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After coaching change and quarterback change, can Redskins regroup in Miami?

After coaching change and quarterback change, can Redskins regroup in Miami?

The Redskins blew it up last week. The team fired Jay Gruden as head coach and reinstalled Case Keenum as starting quarterback. 

Will it make any difference in Miami?

Maybe, as interim head coach Bill Callahan wants to run the ball more and play more physical football. And Keenum had some good games early in the year before he started to turn the ball over at warp speed in Weeks 3 and 4. 

But the real difference, and opportunity for Washington, is just how bad the Dolphins are. The Redskins should get their first win of the year in Miami, and if they don't, the problems will only amplify.

  • The Redskins run game is awful, and without one long run from rookie Steven Sims, the numbers would be even worse. The team is averaging less than 70 yards-per-game on the ground and fewer than 4 yards-per-carry. But good news Hog fans - Miami's run defense is actually way worse than the Redskins run offense. The Dolphins rush defense is worst in the NFL by a fairly wide margin. Miami is giving up 175 rush yards-per-game and near 5 yards-per-carry. Callahan says that the team needs to establish veteran running back Adrian Peterson to make their game plan work and help the defense. There has never been a better week for that plan. 
     
  • Going back to Case Keenum is a curious move. He played well in the season opener in Philadelphia but things detiorated from there. In his last six quarters, Keenum has six turnovers. Now, it's not like the Redskins are benching Steve Young to go with Keenum. Colt McCoy played last week against the Patriots and was largely ineffective.

    He completed 66 percent of his passes but for only 122 yards and he threw an interception. McCoy also got sacked six times in the game, though the Patriots defense is a freight train. This week, McCoy seems likely to be inactive with rookie Dwayne Haskins backing up Keenum. Remember in Keenum's last start he got benched just before halftime in favor of Haskins.

    If Keenum and the Redskins struggle against Miami, a defense that has given up nearly 300 passing yards-per-game, then maybe Haskins goes back in. Earlier this week Callahan said that the team will have a package of plays available for Haskins. 
     
  • For all the consternation about the Redskins offense, their defense has also been terrible during the 0-5 start. The Dolphins have given up 12 passing touchdowns this season. The Redskins have given up 13. The Dolphins defense gives up first downs on 58 percent of third down plays. The Redskins defense gives up first downs on 56 percent of third down plays. But make no mistake, as bad as Washington has been, Miami has been worse. The Dolphins have given up 163 points in just four games. The Redskins have given up 151 points in five games.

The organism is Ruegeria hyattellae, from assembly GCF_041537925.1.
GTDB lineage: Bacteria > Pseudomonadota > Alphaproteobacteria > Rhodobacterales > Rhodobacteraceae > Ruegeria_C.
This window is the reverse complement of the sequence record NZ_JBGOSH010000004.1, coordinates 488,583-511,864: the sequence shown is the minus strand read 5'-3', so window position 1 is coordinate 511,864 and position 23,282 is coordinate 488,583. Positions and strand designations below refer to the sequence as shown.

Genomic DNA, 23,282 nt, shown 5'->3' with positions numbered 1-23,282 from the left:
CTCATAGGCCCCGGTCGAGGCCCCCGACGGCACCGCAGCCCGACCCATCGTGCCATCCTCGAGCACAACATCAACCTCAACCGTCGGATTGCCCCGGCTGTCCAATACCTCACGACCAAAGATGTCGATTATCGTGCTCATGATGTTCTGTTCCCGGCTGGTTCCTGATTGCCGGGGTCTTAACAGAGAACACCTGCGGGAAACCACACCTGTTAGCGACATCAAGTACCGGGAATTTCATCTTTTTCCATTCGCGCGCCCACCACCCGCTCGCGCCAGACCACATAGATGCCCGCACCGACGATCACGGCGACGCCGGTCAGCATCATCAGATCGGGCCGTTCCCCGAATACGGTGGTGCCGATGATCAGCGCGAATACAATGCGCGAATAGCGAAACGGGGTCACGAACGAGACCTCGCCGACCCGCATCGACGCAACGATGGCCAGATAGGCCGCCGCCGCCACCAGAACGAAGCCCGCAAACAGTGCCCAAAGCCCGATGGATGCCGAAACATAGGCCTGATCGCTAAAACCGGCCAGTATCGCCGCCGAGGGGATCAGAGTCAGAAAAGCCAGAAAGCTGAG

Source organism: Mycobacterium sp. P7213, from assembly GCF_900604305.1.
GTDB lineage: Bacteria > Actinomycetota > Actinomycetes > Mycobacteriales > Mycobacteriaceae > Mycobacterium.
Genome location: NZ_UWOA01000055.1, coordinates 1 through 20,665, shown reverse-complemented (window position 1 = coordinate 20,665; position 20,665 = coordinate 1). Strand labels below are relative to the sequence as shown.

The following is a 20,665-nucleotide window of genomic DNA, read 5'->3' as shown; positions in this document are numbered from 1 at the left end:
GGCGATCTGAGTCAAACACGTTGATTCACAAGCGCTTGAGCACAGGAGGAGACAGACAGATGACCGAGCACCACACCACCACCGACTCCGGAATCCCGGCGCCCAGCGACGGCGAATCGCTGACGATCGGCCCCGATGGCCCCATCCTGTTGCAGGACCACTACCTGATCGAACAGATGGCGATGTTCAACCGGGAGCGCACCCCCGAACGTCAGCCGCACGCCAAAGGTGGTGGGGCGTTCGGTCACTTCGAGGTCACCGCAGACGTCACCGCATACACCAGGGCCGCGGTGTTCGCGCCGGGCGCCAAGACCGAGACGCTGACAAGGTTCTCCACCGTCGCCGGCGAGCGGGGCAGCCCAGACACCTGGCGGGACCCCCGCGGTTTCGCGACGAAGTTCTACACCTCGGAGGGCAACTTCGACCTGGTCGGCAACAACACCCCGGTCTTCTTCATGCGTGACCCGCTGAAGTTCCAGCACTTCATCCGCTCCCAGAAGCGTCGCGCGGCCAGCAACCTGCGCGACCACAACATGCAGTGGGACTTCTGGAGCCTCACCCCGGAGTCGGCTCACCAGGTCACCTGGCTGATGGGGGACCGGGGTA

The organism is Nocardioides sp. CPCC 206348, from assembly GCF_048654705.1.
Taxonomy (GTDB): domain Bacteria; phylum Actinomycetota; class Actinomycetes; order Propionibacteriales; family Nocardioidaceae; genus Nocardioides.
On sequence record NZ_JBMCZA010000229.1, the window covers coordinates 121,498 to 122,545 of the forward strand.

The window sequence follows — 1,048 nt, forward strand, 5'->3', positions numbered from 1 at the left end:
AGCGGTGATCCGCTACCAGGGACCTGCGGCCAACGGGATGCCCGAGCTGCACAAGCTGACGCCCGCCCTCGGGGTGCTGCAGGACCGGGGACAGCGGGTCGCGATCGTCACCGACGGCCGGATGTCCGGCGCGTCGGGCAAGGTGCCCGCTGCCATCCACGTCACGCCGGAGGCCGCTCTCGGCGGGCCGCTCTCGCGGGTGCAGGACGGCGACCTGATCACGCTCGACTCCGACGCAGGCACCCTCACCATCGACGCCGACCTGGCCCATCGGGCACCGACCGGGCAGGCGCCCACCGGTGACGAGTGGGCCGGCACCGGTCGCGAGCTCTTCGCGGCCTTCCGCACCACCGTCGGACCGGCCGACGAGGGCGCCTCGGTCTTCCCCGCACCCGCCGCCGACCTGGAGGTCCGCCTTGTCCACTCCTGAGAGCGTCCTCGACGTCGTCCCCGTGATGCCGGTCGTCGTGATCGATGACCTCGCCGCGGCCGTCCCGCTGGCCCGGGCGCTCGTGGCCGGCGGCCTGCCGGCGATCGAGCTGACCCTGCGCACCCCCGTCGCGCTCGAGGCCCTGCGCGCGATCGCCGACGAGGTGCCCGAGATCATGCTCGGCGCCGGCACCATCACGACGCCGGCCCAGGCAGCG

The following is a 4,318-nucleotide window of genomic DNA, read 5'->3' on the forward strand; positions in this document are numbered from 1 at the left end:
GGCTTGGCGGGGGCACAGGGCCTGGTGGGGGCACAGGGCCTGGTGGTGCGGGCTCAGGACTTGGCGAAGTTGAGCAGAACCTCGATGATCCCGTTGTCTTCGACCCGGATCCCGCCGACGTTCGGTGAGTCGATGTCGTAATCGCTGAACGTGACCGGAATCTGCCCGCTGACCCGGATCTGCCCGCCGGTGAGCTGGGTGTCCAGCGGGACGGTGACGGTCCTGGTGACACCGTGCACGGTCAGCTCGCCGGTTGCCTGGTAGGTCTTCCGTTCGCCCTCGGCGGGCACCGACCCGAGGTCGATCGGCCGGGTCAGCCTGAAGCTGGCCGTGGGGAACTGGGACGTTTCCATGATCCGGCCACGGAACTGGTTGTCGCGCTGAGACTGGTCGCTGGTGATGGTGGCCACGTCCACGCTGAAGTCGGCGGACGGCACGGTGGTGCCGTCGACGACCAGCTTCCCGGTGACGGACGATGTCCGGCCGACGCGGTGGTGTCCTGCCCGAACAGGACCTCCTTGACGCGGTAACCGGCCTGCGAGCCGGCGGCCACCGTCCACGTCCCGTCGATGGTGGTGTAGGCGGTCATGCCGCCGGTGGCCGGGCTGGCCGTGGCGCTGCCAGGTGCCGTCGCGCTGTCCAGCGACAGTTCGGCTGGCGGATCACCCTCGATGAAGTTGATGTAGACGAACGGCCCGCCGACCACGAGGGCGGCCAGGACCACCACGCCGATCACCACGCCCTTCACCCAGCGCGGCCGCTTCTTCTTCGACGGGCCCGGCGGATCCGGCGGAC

• As always with the Redskins injuries will be a factor. Special teams captain Deshazor Everett will miss Sunday's game, as will veteran tight end Vernon Davis and rookie guard Wes Martin. Jordan Reed hasn't played yet this year and that won't change in Miami either. And don't forget Trent Williams is healthy but refusing to play for the organization. 
     

News & Notes

  • Dating back to last season, the Redskins have gone 1-11 over their last 12 games. 
  • During that stretch, Alex Smith, Colt McCoy, Mark Sanchez, Josh Johnson, Case Keenum and Dwayne Haskins have all taken snaps at quarterback.
  • With his first carry Sunday, Adrian Peterson will move past Eddie George into 15th place on the NFL's all-time rushing attempt list. With 13 carries, Peterson will surpass Thurman Thomas for 14th place.
  • Ryan Kerrigan has started every Redskins game since being drafted in 2011. A remarkable streak. 
  • In the past four years, the Redskins have gone 4-0 in Week 6 games. Maybe that will do it...
     

They said it

Speaking a few hours after firing Jay Gruden, Washington Team President Bruce Allen when asked about the culture surrounding the 0-5 Redskins and no playoff wins in the last decade:

The culture is actually damn good. These people care. We have a very young core of players that we have brought in here who are accustomed to winning. If you look at the records of these guys, they’re accustomed to winning, they want to win. 

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The Redskins chose not to pay Jamison Crowder, and their offense is now paying for that

The Redskins chose not to pay Jamison Crowder, and their offense is now paying for that

Jamison Crowder's final season with the Redskins was injury-shortened and disappointing, so when the team ultimately let him leave and sign a three-year, $28.5 million contract with the Jets, there wasn't much pushback.

When Crowder takes the field this Sunday for the Washington-New York matchup, however, plenty of people on the home side will likely wish the receiver was doing so in Burgundy and Gold as opposed to Gotham Green.

The fifth-year pro has 48 catches in 2019 so far, which is 16 more than the Redskins' top target, Terry McLaurin, has hauled in. And if you want to compare Crowder to Trey Quinn, the guy who mans the slot now that Crowder's gone, Crowder has twice as many catches and nearly 300 more yards (486 to 189) than his replacement.